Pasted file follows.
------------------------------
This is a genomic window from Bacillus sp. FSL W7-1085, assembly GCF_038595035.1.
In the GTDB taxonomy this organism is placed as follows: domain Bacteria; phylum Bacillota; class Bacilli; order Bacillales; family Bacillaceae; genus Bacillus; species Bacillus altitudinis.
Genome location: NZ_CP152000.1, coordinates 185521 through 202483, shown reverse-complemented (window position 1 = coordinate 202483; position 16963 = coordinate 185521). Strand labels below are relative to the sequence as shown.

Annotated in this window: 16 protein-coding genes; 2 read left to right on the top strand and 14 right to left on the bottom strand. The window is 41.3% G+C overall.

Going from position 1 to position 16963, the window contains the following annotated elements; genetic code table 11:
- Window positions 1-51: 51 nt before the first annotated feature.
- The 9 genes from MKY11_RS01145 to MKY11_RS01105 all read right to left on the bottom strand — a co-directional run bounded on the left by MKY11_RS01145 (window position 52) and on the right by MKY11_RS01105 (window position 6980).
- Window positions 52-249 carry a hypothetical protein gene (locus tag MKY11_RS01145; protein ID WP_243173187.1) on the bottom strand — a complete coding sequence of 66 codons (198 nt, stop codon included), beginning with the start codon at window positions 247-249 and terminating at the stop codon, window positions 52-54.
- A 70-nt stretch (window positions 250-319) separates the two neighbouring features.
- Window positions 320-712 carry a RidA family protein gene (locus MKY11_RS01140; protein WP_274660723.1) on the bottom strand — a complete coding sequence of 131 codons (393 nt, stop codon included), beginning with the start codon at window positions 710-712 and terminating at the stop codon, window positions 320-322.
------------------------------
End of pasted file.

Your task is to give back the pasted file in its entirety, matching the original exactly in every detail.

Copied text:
This is a genomic window from Bacillus sp. FSL W7-1085, assembly GCF_038595035.1.
In the GTDB taxonomy this organism is placed as follows: domain Bacteria; phylum Bacillota; class Bacilli; order Bacillales; family Bacillaceae; genus Bacillus; species Bacillus altitudinis.
Genome location: NZ_CP152000.1, coordinates 185521 through 202483, shown reverse-complemented (window position 1 = coordinate 202483; position 16963 = coordinate 185521). Strand labels below are relative to the sequence as shown.

Annotated in this window: 16 protein-coding genes; 2 read left to right on the top strand and 14 right to left on the bottom strand. The window is 41.3% G+C overall.

Going from position 1 to position 16963, the window contains the following annotated elements; genetic code table 11:
- Window positions 1-51: 51 nt before the first annotated feature.
- The 9 genes from MKY11_RS01145 to MKY11_RS01105 all read right to left on the bottom strand — a co-directional run bounded on the left by MKY11_RS01145 (window position 52) and on the right by MKY11_RS01105 (window position 6980).
- Window positions 52-249 carry a hypothetical protein gene (locus tag MKY11_RS01145; protein ID WP_243173187.1) on the bottom strand — a complete coding sequence of 66 codons (198 nt, stop codon included), beginning with the start codon at window positions 247-249 and terminating at the stop codon, window positions 52-54.
- A 70-nt stretch (window positions 250-319) separates the two neighbouring features.
- Window positions 320-712 carry a RidA family protein gene (locus MKY11_RS01140; protein WP_274660723.1) on the bottom strand — a complete coding sequence of 131 codons (393 nt, stop codon included), beginning with the start codon at window positions 710-712 and terminating at the stop codon, window positions 320-322.